I’m prepared to admit that there are many reasons to fire J.P. Ricciardi but, contrary to what Heyman says, not trading Roy Halladay is not one of them.
As far as I know, there was never a truly great offer on the table for him. The Indians kind of killed the market anyway by taking as little as they did for Cliff Lee. Contrary to what seems to be increasingly popular belief, Roy Halladay is not now plummeting in value for the Jays. He’s extremely valuable and will remain so for a long time, partially because he’s a fabulous pitcher and teams need those, but also because losing him would have been a really tough pill to swallow for Jays fans, whose devotion to the team tends to wane as Leafs camp approaches anyway. Simply put: you don’t want to give those guys an excuse to bail on you, because in Toronto, they probably will.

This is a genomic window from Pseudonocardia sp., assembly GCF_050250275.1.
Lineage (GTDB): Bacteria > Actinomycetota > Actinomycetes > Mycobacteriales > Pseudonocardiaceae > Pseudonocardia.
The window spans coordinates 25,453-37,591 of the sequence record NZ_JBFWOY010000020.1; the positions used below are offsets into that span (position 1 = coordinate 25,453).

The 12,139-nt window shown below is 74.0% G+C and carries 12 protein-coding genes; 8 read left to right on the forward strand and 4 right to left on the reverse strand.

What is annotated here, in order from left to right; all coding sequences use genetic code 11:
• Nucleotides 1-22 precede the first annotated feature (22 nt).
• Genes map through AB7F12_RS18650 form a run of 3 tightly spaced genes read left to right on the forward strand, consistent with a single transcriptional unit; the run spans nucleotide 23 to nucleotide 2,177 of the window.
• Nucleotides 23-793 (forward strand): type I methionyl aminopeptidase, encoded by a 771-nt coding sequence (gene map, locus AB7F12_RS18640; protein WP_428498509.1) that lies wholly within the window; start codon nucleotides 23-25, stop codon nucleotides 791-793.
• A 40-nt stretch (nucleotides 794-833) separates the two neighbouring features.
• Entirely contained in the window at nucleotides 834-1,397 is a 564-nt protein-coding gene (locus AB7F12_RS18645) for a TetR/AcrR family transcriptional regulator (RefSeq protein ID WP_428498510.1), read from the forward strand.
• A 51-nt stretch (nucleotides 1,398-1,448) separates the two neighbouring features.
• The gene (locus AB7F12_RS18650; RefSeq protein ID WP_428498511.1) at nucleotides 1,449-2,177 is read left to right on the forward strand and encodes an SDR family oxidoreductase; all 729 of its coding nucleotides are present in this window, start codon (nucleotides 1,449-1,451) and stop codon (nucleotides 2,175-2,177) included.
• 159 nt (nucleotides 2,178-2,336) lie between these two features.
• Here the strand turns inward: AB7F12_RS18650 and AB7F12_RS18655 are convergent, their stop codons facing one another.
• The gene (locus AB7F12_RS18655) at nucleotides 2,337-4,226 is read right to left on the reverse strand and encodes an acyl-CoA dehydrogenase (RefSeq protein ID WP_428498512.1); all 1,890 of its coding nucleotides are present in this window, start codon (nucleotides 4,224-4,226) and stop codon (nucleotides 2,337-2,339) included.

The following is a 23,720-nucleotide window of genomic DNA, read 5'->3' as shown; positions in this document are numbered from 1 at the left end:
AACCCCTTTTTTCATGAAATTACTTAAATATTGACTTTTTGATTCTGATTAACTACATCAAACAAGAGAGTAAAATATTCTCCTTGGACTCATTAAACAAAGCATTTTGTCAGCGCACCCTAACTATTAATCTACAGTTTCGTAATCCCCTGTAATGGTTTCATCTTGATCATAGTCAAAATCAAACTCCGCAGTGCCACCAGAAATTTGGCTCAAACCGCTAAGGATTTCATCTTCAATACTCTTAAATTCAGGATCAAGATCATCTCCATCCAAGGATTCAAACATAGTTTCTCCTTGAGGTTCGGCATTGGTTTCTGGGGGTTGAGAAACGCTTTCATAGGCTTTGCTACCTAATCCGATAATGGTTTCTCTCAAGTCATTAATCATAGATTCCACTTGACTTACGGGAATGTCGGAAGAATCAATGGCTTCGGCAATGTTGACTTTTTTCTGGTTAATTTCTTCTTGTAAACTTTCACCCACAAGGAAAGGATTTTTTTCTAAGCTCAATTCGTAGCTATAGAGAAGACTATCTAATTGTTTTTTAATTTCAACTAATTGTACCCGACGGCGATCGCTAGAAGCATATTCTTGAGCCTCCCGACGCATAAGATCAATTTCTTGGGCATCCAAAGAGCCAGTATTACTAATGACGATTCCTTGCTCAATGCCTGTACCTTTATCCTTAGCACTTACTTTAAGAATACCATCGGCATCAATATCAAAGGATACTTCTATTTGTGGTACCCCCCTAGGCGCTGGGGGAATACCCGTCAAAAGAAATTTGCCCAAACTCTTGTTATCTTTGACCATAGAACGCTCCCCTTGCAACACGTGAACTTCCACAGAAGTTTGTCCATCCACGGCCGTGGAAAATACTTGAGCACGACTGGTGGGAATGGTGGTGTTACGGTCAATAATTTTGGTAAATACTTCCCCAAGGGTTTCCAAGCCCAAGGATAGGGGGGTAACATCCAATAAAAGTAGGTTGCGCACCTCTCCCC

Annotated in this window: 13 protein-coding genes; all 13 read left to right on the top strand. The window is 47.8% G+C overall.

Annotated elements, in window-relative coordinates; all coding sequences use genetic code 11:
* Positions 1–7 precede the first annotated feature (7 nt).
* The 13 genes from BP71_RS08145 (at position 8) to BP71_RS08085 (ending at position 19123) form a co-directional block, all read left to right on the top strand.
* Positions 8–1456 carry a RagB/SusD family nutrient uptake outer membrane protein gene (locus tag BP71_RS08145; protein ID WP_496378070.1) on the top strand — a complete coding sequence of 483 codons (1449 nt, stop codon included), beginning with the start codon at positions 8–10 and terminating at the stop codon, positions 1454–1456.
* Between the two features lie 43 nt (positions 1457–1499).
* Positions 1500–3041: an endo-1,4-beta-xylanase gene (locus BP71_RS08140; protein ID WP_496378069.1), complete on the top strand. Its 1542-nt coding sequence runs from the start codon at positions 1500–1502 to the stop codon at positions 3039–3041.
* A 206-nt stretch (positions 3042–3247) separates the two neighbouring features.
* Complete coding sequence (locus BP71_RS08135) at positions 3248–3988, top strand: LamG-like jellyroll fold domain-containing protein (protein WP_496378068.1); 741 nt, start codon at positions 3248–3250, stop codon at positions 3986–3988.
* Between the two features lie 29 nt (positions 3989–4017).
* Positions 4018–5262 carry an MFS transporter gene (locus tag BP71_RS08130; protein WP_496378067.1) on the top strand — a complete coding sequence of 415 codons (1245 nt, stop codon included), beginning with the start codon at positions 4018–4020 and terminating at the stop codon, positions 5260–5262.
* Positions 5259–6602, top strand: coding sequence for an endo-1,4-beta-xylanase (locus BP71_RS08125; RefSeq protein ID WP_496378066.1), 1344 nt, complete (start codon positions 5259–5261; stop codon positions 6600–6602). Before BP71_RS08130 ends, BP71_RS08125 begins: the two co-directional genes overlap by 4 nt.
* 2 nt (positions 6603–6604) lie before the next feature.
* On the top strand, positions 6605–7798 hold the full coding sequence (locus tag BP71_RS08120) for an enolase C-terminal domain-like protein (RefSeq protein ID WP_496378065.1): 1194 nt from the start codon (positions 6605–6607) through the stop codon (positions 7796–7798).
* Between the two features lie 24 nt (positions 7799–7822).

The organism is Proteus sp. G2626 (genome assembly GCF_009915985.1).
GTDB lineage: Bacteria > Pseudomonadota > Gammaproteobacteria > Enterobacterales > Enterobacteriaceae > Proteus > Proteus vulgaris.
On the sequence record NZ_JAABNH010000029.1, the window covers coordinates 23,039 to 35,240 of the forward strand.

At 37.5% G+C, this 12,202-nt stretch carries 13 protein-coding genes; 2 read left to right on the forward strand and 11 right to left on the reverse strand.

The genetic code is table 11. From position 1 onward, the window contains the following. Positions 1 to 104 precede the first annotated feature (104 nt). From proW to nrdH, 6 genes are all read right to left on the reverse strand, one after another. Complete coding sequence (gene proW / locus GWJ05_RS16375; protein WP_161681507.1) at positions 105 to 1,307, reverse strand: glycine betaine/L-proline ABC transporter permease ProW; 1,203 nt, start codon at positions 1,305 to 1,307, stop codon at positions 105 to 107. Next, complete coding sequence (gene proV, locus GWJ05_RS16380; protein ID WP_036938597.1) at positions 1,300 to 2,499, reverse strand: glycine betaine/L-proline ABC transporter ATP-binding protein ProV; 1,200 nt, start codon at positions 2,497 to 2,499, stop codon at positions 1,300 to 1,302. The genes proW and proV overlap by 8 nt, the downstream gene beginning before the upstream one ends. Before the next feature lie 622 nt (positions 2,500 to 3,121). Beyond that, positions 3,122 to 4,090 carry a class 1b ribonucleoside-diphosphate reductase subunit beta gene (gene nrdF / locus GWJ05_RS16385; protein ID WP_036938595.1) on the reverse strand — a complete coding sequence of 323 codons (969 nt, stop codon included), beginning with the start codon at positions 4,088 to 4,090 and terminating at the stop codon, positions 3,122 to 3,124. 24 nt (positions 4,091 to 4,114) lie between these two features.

Ricciardi should have probably not talked as much about dealing Halladay as much as he did — I would have said nothing publicly aside from the “we always listen to offers” line — but by this point you can set your watch by J.P. putting his foot in his mouth. What no one has adequately explained to me yet is why it was so, so, so important to trade Roy Halladay. At least so important that not doing so justifies canning the GM.